By Sarah Becker


On the morning of Sunday, January 14th, I found myself in a discussion with a prisoner about both when he expected to be out the Harris County Jail and the importance of the upcoming primary elections. It was different from the conversations I have in my circles, both extraordinary yet ordinary all at once.

You see, I am a white girl who grew up in the suburbs. I don’t exactly find myself at the County Jail often. By often, I mean never. But I’ve been on a bit of a journey.

I became determined to educate myself on issues of racial justice after watching black men and women be targets of police brutality the last few summers. Two summers was a true turning point for me when Philando Castile was murdered. After the election, the feeling of urgency to educate myself only intensified.

At the beginning of 2017, I became a Safety Pin Box subscriber. Safety Pin Box is a subscription service for white people who want to be allies in the fight for black liberation. Each month I receive a box in the mail with a set of tasks to help educate myself and be a better ally (tip 1-don’t call yourself an ally). Over the course of a few months, I had learned things about the prison system, mass incarceration and prison labor that no class at school had ever taught me.

All of this education from Safety Pin Box had the effect of humanizing the people behind bars. It helped me see where prejudices had been taught, and where I needed to unlearn. It helped me understand the real issues and the reasons why people are in jail. It helped me grow.

Fast forward to a few weeks ago-when I saw information about Project Orange pop up in my Facebook feed, I didn’t think twice and knew instantly I wanted to be involved.

You see, one of the other foundational things Safety Pin Box has taught me is that knowledge is not enough to create a more just world. We must take action. And this was one small thing I could do to take action. So I signed up to go.

I had also recently become a Volunteer Deputy Voter Registrar (VDVR). A VDVR helps people ensure they have completed the voter registration application completely and is responsible for  turning the registration forms into the proper place. It only requires a one hour training. I am proud to say that the first future voter that I assisted using my VDVR capacity was in the jail.

The morning at the jail was great. The staff from Sheriff Ed Gonzalez’s office was more than accommodating, and I believe, was even working overtime to escort us. We had to go through security checks to get in the jail, but there was nothing more intrusive than a security check at an airport. We did go through a brief training by the Sheriff’s office which was helpful.

While all the reading I had done about the prison system was useful, it doesn’t compare to walking into a jail with your own feet and seeing it with your own eyes. Conditions were about as I expected-not terrible, but not great either. At the county jail, prisoners are housed in large rooms with bunk beds. I believe there are about 50 people to a room. The rooms were filled with bunk beds and there are also toilets and showers, but little to no privacy for those. There is no walled bathroom.

We had access to the prisoners through a small slot in the door, and though it was time consuming and you had to be patient, it was also really wonderful to discuss this sacred right to vote.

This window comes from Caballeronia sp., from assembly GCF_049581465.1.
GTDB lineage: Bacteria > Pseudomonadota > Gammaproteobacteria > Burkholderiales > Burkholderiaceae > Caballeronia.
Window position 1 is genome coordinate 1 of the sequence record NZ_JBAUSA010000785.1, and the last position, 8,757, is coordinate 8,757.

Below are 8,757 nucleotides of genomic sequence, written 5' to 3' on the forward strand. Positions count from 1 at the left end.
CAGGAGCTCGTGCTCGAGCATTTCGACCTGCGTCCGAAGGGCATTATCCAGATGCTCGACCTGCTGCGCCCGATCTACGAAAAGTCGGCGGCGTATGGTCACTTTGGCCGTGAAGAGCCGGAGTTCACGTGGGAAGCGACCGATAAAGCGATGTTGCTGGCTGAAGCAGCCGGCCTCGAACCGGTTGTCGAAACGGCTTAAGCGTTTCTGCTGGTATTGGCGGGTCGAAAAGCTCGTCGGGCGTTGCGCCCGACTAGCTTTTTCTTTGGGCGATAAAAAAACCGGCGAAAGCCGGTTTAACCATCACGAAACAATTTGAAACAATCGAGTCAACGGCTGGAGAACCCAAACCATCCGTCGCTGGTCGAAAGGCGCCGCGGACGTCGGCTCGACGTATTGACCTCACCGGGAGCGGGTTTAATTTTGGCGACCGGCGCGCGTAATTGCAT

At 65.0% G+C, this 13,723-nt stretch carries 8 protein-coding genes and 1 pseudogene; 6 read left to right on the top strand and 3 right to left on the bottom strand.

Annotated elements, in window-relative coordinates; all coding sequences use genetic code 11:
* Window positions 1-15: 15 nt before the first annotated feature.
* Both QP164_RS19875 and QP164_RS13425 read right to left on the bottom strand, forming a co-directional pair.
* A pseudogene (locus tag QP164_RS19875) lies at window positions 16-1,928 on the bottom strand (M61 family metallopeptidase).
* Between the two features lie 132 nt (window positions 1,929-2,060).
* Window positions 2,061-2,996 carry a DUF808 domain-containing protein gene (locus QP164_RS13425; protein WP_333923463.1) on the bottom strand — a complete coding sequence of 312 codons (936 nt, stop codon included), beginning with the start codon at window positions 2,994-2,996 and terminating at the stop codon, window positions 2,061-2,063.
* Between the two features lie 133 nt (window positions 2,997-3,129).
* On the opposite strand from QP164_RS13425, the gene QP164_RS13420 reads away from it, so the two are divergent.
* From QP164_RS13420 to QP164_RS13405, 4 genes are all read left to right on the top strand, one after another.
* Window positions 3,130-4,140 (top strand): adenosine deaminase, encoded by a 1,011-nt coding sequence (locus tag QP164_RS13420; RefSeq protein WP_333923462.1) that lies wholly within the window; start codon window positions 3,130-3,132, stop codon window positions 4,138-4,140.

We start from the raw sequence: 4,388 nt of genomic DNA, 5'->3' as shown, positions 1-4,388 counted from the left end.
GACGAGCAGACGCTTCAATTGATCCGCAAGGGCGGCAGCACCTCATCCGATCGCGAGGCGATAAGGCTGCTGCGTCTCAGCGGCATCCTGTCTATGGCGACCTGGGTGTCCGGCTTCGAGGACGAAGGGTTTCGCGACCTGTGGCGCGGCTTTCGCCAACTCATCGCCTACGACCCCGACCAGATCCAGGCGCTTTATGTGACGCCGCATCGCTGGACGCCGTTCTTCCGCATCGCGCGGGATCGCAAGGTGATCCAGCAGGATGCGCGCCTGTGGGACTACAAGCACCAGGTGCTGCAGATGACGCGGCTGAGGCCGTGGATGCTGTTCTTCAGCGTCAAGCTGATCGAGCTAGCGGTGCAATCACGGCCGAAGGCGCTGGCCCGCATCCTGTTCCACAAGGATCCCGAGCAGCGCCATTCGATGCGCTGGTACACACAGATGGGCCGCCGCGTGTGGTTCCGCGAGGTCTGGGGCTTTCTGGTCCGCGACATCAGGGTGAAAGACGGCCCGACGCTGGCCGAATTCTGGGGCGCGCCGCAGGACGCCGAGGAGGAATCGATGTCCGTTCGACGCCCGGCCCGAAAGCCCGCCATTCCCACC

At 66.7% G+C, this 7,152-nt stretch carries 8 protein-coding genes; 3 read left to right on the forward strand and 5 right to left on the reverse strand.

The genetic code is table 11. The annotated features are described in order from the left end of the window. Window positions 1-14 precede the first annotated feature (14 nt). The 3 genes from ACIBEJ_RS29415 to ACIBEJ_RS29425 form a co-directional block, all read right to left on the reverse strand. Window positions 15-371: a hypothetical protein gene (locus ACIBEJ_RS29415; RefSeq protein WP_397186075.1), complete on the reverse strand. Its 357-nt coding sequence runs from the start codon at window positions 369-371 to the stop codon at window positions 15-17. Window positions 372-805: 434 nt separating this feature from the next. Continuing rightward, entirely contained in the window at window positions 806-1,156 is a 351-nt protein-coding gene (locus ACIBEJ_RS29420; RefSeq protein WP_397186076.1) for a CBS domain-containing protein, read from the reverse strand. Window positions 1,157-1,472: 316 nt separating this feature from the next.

My world views are always shifted a bit by an experience like this. As I said before, Safety Pin Box helped me understand the effects of mass incarceration and how unjust laws contribute to it. But seeing the faces and meeting the people who are suffering from its effects makes me that much more resolved to keep fighting. We have much work to do to dismantle the systems that uphold mass incarceration, but this was a tiny step forward in splitting open the halls of power to those who have traditionally been kept out of them.

The people at the jail are just that-people. They deserve to have a voice in our political process, and we should be about the job of amplifying their voices.

Come join us next time!

Sarah Becker is a mom of three small children, a Licensed Specialist in School Psychology and public school advocate. You can find more of her work at  



Just days before the filing deadline, Fifth Ward-native Richard Bonton placed his name on the ballot to challenge 32-year incumbent State Representative Harold Dutton for the Democratic primary in March.  


Serving in the State House since 1985 Dutton has rarely been challenged and carries not only decades of name recognition, but a campaign war chest with $91,677.70 in the bank.  Over the years, he's rarely had to touch it during campaign season.

Bonton says he appreciates Dutton for his previous years of service, but feels a different direction is needed in Austin.



As further details are available, we'll keep you in the loop with this race.

Expect a debate and in-depth interviews with the candidates as this race shapes up.

Steve Mostyn Dead at 46

steve mostyn.jpg

Updating as more information becomes available.


HOUSTON---Amber Mostyn, the wife of Democratic Donor and Powerhouse Trial Attorney Steve Mostyn, has confirmed his untimely death through a statement released to media outlets this morning. 

"Steve touched countless lives. Many friends and colleagues in Texas and throughout the country have reached out during this painful time. Our family is requesting privacy, and we will not be responding to media inquires. The details of a celebration of Steve's life will be announced at a later date. 

The statement says he passed away "after a sudden onset and battle with a mental health issue."

The Mostyn family is a heavyweight force in local, state, and national Democratic politics easily dropping millions to support progressive candidates each election cycle.  Hillary Clinton's 2016 stop in Houston to raise funds for her Presidential bid was hosted at the home of Amber and Steve Mostyn.